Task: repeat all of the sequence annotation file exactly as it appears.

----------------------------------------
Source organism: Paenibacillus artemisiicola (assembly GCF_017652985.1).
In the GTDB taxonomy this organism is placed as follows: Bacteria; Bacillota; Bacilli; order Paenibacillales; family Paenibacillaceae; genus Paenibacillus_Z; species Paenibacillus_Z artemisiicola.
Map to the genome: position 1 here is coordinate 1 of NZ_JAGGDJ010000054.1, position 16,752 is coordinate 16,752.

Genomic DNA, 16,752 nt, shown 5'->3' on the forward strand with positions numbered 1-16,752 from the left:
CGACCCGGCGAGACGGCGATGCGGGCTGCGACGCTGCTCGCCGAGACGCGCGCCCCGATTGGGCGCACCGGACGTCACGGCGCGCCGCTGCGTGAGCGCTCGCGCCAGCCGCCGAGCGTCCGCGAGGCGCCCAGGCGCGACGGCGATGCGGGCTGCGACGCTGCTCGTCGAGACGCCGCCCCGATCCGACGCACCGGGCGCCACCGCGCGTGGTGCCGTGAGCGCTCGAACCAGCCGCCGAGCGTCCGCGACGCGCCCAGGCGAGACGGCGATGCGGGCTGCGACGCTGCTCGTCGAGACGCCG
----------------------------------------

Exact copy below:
Source organism: Paenibacillus artemisiicola (assembly GCF_017652985.1).
In the GTDB taxonomy this organism is placed as follows: Bacteria; Bacillota; Bacilli; order Paenibacillales; family Paenibacillaceae; genus Paenibacillus_Z; species Paenibacillus_Z artemisiicola.
Map to the genome: position 1 here is coordinate 1 of NZ_JAGGDJ010000054.1, position 16,752 is coordinate 16,752.

Genomic DNA, 16,752 nt, shown 5'->3' on the forward strand with positions numbered 1-16,752 from the left:
CGACCCGGCGAGACGGCGATGCGGGCTGCGACGCTGCTCGCCGAGACGCGCGCCCCGATTGGGCGCACCGGACGTCACGGCGCGCCGCTGCGTGAGCGCTCGCGCCAGCCGCCGAGCGTCCGCGAGGCGCCCAGGCGCGACGGCGATGCGGGCTGCGACGCTGCTCGTCGAGACGCCGCCCCGATCCGACGCACCGGGCGCCACCGCGCGTGGTGCCGTGAGCGCTCGAACCAGCCGCCGAGCGTCCGCGACGCGCCCAGGCGAGACGGCGATGCGGGCTGCGACGCTGCTCGTCGAGACGCCG